A fresh and realistic depiction.

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RICHARD WRIGHT

THE LIFE AND TIMES

Australian biographer Rowley (Christina Stead, 1994) offers an insightful look at the African-American cultural icon and iconoclast.

Best known for his novel Native Son (1940) and his autobiography Black Boy (1945), Wright was a Mississippi sharecropper’s son, born near Natchez in 1908. His father abandoned the family for another woman, forcing them into extreme poverty, and Richard was placed in an orphanage for a time before being shipped off to Jackson to live with his grandmother (who tried to break him of his writing aspirations and other “soul-defiling habits”). Chicago became Wright’s Promised Land—until he actually moved there when he was 19. Segregation was in full flower at the time, and the young author found he was only welcome in the miserable South Side ghetto. He managed to secure a job with the post office and then worked for the Federal Writers’ Project, first in Chicago and then in New York. He read voraciously and wrote, publishing his first story, “Superstition,” in 1931. Rowley presents him as less single-minded and serious than other accounts, however, drawing on Wright’s packrat trove of first drafts, appointment books, bills, letters, photographs, and newspaper clippings. She posits the reasonable theory that the great attraction communism held for Wright (and for other black authors such as Ralph Ellison and Langston Hughes) was the Party’s acceptance of blacks as intellectual equals. Wright became the Harlem editor of the Daily Worker in 1937, and he married white Party member Ellen Poplar four years later. He eventually broke with the Party over its conformist ideologies and moved with his family to Paris after WWII. There he wrote two more novels, several long political and sociological works, another collection of short stories, a second memoir, and 4,000 haikus before his death in 1960.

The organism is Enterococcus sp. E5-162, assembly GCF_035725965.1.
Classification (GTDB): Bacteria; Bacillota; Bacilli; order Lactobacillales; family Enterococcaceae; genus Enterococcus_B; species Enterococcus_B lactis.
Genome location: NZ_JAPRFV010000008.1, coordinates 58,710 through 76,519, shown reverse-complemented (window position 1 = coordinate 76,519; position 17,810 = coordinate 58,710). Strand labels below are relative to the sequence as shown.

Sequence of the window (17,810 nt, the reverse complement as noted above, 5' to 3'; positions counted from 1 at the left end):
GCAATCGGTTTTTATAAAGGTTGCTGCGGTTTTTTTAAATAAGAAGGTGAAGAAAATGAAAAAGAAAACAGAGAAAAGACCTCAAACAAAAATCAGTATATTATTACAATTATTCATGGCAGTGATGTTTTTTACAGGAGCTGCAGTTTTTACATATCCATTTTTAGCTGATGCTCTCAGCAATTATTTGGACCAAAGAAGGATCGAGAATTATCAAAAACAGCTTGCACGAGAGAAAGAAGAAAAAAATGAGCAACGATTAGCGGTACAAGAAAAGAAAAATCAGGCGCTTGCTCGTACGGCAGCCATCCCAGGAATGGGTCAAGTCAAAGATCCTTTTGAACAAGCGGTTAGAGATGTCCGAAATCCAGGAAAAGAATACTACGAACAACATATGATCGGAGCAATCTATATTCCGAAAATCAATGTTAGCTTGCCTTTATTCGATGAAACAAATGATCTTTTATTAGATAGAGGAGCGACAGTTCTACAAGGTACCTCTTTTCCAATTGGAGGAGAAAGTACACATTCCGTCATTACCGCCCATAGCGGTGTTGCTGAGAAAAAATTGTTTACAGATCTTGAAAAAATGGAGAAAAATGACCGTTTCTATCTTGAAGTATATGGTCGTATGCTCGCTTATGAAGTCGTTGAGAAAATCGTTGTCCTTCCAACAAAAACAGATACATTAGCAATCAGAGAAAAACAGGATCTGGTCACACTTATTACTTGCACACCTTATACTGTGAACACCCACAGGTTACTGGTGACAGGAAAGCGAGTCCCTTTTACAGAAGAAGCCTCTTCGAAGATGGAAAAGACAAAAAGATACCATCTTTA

A fresh and realistic depiction.

Pub Date: Aug. 14, 2001

ISBN: 0-8050-4776-X

Page Count: 608

Publisher: Henry Holt

Review Posted Online: June 24, 2010

Kirkus Reviews Issue: June 1, 2001

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WHAT A WONDERFUL WORLD

A LIFETIME OF RECORDINGS

Noted jazz and pop record producer Thiele offers a chatty autobiography. Aided by record-business colleague Golden, Thiele traces his career from his start as a ``pubescent, novice jazz record producer'' in the 1940s through the '50s, when he headed Coral, Dot, and Roulette Records, and the '60s, when he worked for ABC and ran the famous Impulse! jazz label. At Coral, Thiele championed the work of ``hillbilly'' singer Buddy Holly, although the only sessions he produced with Holly were marred by saccharine strings. The producer specialized in more mainstream popsters like the irrepressibly perky Teresa Brewer (who later became his fourth wife) and the bubble-machine muzak-meister Lawrence Welk. At Dot, Thiele was instrumental in recording Jack Kerouac's famous beat- generation ramblings to jazz accompaniment (recordings that Dot's president found ``pornographic''), while also overseeing a steady stream of pop hits. He then moved to the Mafia-controlled Roulette label, where he observed the ``silk-suited, pinky-ringed'' entourage who frequented the label's offices. Incredibly, however, Thiele remembers the famously hard-nosed Morris Levy, who ran the label and was eventually convicted of extortion, as ``one of the kindest, most warm-hearted, and classiest music men I have ever known.'' At ABC/Impulse!, Thiele oversaw the classic recordings of John Coltrane, although he is the first to admit that Coltrane essentially produced his own sessions. Like many producers of the day, Thiele participated in the ownership of publishing rights to some of the songs he recorded; he makes no apology for this practice, which he calls ``entirely appropriate and without any ethical conflicts.'' A pleasant, if not exactly riveting, memoir that will be of most interest to those with a thirst for cocktail-hour stories of the record biz. (25 halftones, not seen)